Wellness has become a buzzword these days, ranging in application from medical diagnoses to spa services. Anyone you ask will have a list of things that make him/her feel good. For most people, this list will be based on circumstances and relationships outside of themselves. But externals are always changing and in order to cultivate an overall sense of true wellbeing, we must tap a source that remains consistent regardless of anything happening around us.
To be well is to be balanced in body, mind and emotions in such a way that whatever life brings, we handle it with equanimity, acceptance and love. In his translation of one of the classic texts of yoga the Bhagavad Gita, Paramahansa Yogananda lists these qualities that contribute to our wellbeing: even-mindedness in suffering and joy, forgiving, firmly determined, kind to all, free from hatred and possessiveness. If we practice cultivating these qualities we can live in a state of joyfulness each day, no matter what. Pain may come but we remain connected to joy.
I experienced this recently while sitting on the beach. For over 20-years I have tried to practice the qualities listed above in my personal life and in my yoga teaching. To my delight the other day, for no particular reason I noticed a full body sensation of joy arise. I had not won the lottery, or landed a big business deal or even received a compliment, but there it was, pure unadulterated joy. The sensation is different from the happiness I feel when I’m laughing with a friend or my son does well at school. This joy, unbidden but fully present feels unattached, free, unaffected by the fluctuations of daily life.
Now don’t get me wrong, this blissful feeling didn’t stay all day, but what is important is that it came at all. Like in meditation when we have a moment of pure stillness and peace, it is an indicator of what is possible and what we are moving toward through our practices. It is encouraging when the inevitable cycles of stress swirl around us. Because I experienced this sweet sense of wellbeing unattached to the story of my life, I am better able to handle the daily challenges that arise. And although my life has not become a model of perfection, I feel it anyway, this joy that does not fade and a true wellness within. What has taken me here is the practice of yoga and meditation.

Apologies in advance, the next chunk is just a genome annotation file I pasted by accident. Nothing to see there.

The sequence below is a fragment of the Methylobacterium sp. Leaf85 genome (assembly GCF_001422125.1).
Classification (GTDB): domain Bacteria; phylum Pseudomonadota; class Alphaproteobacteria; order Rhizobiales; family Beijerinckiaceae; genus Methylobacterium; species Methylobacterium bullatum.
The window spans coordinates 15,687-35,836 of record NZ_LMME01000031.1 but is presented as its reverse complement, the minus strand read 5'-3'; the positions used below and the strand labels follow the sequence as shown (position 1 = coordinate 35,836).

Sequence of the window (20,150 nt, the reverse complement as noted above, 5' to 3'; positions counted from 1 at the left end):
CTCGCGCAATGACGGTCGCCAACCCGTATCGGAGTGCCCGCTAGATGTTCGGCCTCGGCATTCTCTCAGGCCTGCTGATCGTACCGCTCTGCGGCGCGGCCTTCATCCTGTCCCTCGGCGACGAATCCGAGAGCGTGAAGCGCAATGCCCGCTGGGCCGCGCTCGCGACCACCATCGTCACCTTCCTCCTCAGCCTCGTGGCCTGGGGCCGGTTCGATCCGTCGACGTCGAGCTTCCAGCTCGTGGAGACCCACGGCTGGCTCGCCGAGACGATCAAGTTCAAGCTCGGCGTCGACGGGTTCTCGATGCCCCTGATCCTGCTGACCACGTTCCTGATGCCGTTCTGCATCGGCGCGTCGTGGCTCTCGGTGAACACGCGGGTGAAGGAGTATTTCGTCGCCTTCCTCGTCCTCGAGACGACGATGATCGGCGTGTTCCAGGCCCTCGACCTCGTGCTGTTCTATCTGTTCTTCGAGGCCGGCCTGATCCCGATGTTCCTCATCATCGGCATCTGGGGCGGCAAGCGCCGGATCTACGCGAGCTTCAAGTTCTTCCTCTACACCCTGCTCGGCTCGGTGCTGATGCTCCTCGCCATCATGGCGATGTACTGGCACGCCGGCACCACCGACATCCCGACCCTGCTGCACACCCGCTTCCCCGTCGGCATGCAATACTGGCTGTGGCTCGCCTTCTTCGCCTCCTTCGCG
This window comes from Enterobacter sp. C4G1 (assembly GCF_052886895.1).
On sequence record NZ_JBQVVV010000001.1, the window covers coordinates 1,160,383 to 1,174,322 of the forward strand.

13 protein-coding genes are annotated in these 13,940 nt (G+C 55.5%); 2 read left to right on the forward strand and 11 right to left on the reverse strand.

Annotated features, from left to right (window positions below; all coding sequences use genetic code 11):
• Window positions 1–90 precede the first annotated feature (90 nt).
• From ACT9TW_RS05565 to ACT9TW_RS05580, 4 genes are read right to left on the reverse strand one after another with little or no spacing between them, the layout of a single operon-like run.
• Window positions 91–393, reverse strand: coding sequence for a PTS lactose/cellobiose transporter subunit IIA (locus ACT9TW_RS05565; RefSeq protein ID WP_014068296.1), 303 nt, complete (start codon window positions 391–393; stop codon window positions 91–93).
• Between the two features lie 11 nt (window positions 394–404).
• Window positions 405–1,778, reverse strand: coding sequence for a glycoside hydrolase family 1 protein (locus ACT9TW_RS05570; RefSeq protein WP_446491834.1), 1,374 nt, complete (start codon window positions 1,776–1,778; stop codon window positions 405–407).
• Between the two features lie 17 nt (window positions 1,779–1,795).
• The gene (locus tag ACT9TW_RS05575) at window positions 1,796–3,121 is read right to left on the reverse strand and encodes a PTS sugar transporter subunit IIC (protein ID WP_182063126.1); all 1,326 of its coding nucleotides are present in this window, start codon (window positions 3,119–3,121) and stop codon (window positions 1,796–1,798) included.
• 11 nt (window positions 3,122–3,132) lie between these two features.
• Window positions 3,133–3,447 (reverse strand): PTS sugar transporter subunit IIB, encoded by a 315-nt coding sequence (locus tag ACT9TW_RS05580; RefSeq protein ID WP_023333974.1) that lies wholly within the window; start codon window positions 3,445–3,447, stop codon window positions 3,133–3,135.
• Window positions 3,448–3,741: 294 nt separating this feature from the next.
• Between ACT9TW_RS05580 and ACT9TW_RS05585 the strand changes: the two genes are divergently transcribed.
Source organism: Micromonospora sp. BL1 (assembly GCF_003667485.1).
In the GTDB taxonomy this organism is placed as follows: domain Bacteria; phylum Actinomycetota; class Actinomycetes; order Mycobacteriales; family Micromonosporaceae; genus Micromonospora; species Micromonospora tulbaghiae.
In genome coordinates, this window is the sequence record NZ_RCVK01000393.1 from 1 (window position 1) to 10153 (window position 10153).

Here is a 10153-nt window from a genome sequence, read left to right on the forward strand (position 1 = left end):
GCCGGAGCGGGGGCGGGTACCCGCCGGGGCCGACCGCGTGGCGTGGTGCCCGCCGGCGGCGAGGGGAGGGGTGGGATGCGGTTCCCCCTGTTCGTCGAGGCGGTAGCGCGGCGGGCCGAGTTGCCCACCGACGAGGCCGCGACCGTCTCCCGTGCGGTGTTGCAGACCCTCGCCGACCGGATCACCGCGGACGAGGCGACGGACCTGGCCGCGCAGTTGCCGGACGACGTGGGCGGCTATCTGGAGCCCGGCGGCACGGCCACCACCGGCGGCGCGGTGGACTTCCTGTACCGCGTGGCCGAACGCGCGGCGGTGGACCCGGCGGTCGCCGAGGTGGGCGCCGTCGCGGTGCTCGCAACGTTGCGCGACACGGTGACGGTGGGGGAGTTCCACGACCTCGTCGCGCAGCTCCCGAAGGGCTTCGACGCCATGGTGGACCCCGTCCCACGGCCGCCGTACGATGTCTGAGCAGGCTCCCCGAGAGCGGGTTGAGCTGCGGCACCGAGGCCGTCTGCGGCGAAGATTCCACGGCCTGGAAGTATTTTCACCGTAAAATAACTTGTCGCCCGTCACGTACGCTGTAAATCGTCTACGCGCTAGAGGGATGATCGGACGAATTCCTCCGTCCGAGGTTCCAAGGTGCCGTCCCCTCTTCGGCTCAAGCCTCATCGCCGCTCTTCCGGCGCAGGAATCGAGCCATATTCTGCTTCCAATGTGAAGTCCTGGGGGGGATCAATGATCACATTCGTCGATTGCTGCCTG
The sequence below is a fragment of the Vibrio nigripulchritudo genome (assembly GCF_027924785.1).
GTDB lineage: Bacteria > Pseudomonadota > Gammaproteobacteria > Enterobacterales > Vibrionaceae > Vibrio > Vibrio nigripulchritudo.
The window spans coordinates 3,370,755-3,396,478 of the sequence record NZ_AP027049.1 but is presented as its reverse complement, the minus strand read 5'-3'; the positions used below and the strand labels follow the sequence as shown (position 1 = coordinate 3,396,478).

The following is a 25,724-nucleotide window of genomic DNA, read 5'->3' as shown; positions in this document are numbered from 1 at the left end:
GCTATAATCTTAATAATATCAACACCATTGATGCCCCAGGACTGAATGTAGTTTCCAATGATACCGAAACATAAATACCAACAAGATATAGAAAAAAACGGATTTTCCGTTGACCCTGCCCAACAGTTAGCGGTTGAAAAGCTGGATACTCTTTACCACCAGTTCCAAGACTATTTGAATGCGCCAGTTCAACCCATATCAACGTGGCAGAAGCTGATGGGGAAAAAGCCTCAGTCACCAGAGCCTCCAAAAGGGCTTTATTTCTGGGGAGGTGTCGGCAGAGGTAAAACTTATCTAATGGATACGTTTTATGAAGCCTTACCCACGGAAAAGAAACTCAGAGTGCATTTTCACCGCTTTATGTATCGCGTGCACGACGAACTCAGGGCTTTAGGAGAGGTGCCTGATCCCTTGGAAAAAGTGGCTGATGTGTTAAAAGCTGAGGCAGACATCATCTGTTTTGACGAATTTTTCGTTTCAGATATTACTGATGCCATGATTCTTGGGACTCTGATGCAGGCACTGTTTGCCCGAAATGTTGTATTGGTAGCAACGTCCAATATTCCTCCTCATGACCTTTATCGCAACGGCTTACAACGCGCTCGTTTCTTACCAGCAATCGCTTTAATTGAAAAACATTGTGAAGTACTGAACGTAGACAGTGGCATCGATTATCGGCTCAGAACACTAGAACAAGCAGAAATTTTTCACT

Although best known in the West as a modality of exercise, yoga is truly an ancient science of right living and wellbeing. To practice yoga in its fullest sense is a whole lot more than rolling out a sticky mat for an hour a week and doing a few downward facing dog poses. The practice of yoga integrates the body, mind and soul and allows us to commune with the Source of our Being and therefore our well-Being.
By using the yogic practice of deep focus and concentration (Dharana), to enter the stillness of meditation, we can begin to know ourselves as part and parcel of the Source of Life, infinitely more than the human drama unfolding before us on any given day. We reconnect to the awareness of our soul and its inherent unity with Universal Consciousness and an ever-new bliss. This union of consciousness is the essential meaning and purpose of yoga.
“United in the heart, consciousness is steadied, then we abide in our true nature – joy,” states Yoga Sutra 1.3 as translated by Nischala Joy Devi in The Secret Power of Yoga.
When we reunite with our true nature we feel well. And when we are in this state of wellness, we manage all that life brings with peace, love, clarity and equanimity. Of course it requires more effort than getting a spa treatment, but the lasting benefit is well worth the investment!